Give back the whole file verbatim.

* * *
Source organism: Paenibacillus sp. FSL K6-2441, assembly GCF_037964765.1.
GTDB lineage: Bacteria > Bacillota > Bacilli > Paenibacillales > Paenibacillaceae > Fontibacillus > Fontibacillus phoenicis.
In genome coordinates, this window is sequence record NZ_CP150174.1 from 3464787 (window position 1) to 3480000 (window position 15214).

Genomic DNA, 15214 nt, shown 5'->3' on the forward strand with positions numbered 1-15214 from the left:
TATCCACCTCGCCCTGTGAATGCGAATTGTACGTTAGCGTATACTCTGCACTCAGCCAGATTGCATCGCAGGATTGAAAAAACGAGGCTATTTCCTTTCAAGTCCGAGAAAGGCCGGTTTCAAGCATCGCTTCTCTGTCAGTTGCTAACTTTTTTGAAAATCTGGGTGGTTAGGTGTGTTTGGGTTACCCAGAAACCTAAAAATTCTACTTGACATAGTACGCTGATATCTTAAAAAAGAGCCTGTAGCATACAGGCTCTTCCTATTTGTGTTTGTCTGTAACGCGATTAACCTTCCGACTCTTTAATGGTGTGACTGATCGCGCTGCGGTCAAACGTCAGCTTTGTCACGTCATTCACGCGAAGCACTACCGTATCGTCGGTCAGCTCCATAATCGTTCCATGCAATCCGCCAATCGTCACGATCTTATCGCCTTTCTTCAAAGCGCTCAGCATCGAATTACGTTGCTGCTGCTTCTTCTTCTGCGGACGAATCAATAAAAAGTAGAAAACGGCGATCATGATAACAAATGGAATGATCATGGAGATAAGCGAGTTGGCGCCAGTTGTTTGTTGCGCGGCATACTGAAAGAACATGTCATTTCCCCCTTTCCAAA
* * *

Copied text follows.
Source organism: Paenibacillus sp. FSL K6-2441, assembly GCF_037964765.1.
GTDB lineage: Bacteria > Bacillota > Bacilli > Paenibacillales > Paenibacillaceae > Fontibacillus > Fontibacillus phoenicis.
In genome coordinates, this window is sequence record NZ_CP150174.1 from 3464787 (window position 1) to 3480000 (window position 15214).

Genomic DNA, 15214 nt, shown 5'->3' on the forward strand with positions numbered 1-15214 from the left:
TATCCACCTCGCCCTGTGAATGCGAATTGTACGTTAGCGTATACTCTGCACTCAGCCAGATTGCATCGCAGGATTGAAAAAACGAGGCTATTTCCTTTCAAGTCCGAGAAAGGCCGGTTTCAAGCATCGCTTCTCTGTCAGTTGCTAACTTTTTTGAAAATCTGGGTGGTTAGGTGTGTTTGGGTTACCCAGAAACCTAAAAATTCTACTTGACATAGTACGCTGATATCTTAAAAAAGAGCCTGTAGCATACAGGCTCTTCCTATTTGTGTTTGTCTGTAACGCGATTAACCTTCCGACTCTTTAATGGTGTGACTGATCGCGCTGCGGTCAAACGTCAGCTTTGTCACGTCATTCACGCGAAGCACTACCGTATCGTCGGTCAGCTCCATAATCGTTCCATGCAATCCGCCAATCGTCACGATCTTATCGCCTTTCTTCAAAGCGCTCAGCATCGAATTACGTTGCTGCTGCTTCTTCTTCTGCGGACGAATCAATAAAAAGTAGAAAACGGCGATCATGATAACAAATGGAATGATCATGGAGATAAGCGAGTTGGCGCCAGTTGTTTGTTGCGCGGCATACTGAAAGAACATGTCATTTCCCCCTTTCCAAA